Each of the 'Big Four' fashion cities has a distinct personality, each of which being very clichéd, yes, but also very true.
New York is essential for sportswear, casual styling and good denim. Milan is where colour, eccentricity and tiny hemlines come into their own, and London is the place to head if you're looking to scout out young talent fresh from some of the most esteemed fashion courses in the world. And then there's Paris, home of romance, culture and, obviously, fashion. Proper fashion. Proper trends. Proper glamour. You get the picture: Paris is, and always has been, the only reason we bother with Fashion Month in the first place (see Rick Owens' FW17 show, which isn't discussed below but deserves a mention for its puffy, conceptual, slightly eerie brand of genius). Here's who stole the show for FW17.
Slowly but surely, the fashion industry is coming round to the idea of Balenciaga having Vetements' Demna Gvasalia at its helm. And that's a good thing, because the Demna aesthetic (tights-over-heels, Matrix sunglasses, coats and dresses of tent-like proportions) is here to stay. So, in a way, Demna's latest was nothing new, but the oversized bags were a particular highlight – no joke, you could fit everything and the kitchen sink in these babies – as were the archival pieces that closed the show, which evoked the spirit of Cristobal Balenciaga and did a good job of shutting down critics who have claimed that Gvasalia, as head of a legendary fashion house, hasn't done nearly enough snooping around in its archives. Haters gonna hate!
McCartney must have been feeling nostalgic when designing her FW17 wares, as the tweeds, padded jackets and scenic prints of roaring hills and horses felt synonymous to her upbringing in the English countryside, as well as a childhood spent in an equestrian environment. All of this, teamed with styling that saw one models come down the runway with a silk headscarf knotted just-so at the neck, seemed to nod to Queen Elizabeth II. But, as is standard for McCartney, there wasn’t an overarching theme, and instead the designer appeared to enjoy playing with proportion and tailoring, best demonstrated by the oversized belted coats and luxe tracksuits, as well as in the delicate layered tulle looks that closed the show – and took it up a level. McCartney also payed tribute to George Michael during the show by asking her models to dance to the singers classic track Faith, which brought a little bit of fun and light to the oft-stony-faced Paris fashion crowd.
From the way the clothes were pulled together, to the way the models' paths crisscrossed as they took to the runway, to the way screens on the set occasionally flashed with images of frantic staff working on the collection backstage, Phoebe Philo seemed set on projecting a sense of chaos for Céline FW17. Perhaps a nod to the modern woman's cluttered lifestyle, or a jab at the pressure Philo faces to keep up an everchanging fashion landscape (the brand joined Instagram before PFW kicked off, which was an interesting move for a label which, thus far, hasn't much cared for social media)? Needless to say the clothes were, true to form, completely true to the Céline aesthetic Philo has long championed: functional, boxy suiting, striped shirting, beautiful tuxedo coat and killer shoes (this time, the spotlight was on the sturdy Western-style boots). The bags and fluffy knit scarves were pleasingly oversized, too, continuing the burgeoning trend for accessories that are bigger than our own bodies.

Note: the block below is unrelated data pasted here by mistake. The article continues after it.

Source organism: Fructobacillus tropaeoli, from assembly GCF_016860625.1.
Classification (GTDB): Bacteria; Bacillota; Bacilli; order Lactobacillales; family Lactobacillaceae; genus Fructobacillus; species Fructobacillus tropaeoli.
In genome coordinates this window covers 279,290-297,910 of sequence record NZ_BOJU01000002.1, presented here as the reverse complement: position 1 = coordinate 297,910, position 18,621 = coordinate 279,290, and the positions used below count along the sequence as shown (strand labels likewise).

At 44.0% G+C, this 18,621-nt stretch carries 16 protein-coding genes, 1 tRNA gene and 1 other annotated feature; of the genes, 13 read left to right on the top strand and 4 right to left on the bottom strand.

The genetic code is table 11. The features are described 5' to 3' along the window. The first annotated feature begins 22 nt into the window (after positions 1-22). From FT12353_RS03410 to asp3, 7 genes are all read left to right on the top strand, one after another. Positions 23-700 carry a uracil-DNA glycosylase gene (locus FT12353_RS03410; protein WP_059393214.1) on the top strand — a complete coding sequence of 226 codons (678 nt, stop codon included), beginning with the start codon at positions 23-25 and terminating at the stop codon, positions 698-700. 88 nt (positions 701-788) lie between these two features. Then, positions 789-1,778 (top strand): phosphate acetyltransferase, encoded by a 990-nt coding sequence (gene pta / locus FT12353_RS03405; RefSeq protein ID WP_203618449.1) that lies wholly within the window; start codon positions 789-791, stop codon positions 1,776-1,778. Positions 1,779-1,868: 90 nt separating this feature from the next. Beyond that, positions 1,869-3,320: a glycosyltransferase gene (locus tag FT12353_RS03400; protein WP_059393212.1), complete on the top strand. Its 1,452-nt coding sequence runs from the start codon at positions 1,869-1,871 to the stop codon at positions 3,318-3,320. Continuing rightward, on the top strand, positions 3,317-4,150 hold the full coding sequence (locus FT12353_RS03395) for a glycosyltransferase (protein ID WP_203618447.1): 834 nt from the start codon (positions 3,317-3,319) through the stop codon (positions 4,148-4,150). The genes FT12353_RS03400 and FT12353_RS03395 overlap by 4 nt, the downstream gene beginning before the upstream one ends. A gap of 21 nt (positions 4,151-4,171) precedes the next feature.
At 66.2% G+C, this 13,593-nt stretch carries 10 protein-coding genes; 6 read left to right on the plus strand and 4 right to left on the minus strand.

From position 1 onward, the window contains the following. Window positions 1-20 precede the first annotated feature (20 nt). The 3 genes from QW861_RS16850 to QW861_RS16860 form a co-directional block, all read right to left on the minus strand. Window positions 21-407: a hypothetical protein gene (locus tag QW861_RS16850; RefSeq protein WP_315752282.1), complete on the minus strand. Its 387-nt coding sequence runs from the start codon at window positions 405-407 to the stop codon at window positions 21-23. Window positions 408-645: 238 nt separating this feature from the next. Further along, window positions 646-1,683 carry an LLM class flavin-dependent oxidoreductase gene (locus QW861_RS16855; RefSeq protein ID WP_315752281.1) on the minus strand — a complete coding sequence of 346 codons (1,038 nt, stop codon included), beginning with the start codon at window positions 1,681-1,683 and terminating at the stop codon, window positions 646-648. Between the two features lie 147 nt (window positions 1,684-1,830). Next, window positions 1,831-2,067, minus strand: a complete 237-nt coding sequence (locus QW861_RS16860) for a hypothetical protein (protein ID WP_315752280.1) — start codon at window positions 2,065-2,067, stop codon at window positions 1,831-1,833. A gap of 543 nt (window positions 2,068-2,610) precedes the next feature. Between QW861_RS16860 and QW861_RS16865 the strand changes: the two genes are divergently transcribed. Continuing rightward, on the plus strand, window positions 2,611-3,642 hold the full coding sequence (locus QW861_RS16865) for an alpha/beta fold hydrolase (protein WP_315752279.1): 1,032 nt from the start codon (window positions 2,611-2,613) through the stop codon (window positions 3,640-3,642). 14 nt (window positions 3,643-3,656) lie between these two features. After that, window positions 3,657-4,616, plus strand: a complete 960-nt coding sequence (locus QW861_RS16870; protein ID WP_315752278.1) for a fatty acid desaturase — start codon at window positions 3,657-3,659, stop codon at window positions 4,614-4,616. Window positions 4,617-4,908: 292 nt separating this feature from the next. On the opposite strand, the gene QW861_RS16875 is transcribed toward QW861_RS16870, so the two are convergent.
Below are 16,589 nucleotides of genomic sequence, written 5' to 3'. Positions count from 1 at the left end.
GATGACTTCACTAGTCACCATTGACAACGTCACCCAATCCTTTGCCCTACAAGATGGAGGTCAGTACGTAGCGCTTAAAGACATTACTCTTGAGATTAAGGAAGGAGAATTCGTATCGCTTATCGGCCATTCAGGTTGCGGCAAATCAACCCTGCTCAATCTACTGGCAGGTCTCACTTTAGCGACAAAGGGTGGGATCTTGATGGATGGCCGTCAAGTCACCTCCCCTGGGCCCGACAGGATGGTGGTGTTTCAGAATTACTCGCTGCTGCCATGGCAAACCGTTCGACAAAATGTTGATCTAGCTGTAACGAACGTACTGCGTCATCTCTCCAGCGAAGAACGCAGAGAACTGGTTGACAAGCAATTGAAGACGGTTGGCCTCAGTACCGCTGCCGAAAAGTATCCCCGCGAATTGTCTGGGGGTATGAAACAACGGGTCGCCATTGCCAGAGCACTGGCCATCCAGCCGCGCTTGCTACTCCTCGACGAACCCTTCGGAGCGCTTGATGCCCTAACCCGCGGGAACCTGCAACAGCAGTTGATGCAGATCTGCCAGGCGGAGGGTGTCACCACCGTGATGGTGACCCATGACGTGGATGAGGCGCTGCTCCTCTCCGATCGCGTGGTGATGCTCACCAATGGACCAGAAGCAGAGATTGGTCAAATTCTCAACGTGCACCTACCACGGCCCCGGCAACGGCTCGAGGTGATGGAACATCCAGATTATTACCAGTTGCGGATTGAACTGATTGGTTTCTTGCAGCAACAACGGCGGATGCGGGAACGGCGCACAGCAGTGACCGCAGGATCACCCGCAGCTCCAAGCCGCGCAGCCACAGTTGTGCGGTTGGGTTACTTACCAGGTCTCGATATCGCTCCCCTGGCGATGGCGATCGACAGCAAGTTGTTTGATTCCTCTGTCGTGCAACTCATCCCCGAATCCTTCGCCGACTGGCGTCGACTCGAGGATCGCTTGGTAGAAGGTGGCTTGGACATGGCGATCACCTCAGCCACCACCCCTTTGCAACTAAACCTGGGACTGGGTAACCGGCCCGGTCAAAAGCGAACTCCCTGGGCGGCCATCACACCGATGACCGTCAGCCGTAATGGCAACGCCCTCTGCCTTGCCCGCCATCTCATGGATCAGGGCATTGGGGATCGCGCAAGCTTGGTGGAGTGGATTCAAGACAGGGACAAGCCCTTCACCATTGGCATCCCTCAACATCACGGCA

While his eponymous line always divides opinion back in London, Jonathan Anderson's efforts at Loewe have yet to go unpraised. For autumn/winter, Anderson simply designed clothes that real women might actually want to wear (and here's the cincher: might actually look good and feel even better in). For Anderson, this is impressive given his supposedly haphazard design approach, in which he apparently pulls unrelated inspiration from everywhere and puts it all together. In this case, the haphazard approach came across as calculated indeed, and this manifested in 70s-inspired dresses, dreamy camel coats, puffy off-shoulder gowns, oversized silk tuxes and mismatched prints that ran true with the brand's Spanish heritage. The verdict buyers, editors and customers alike was unanimous: it might just have been Anderson's best effort for Loewe thus far.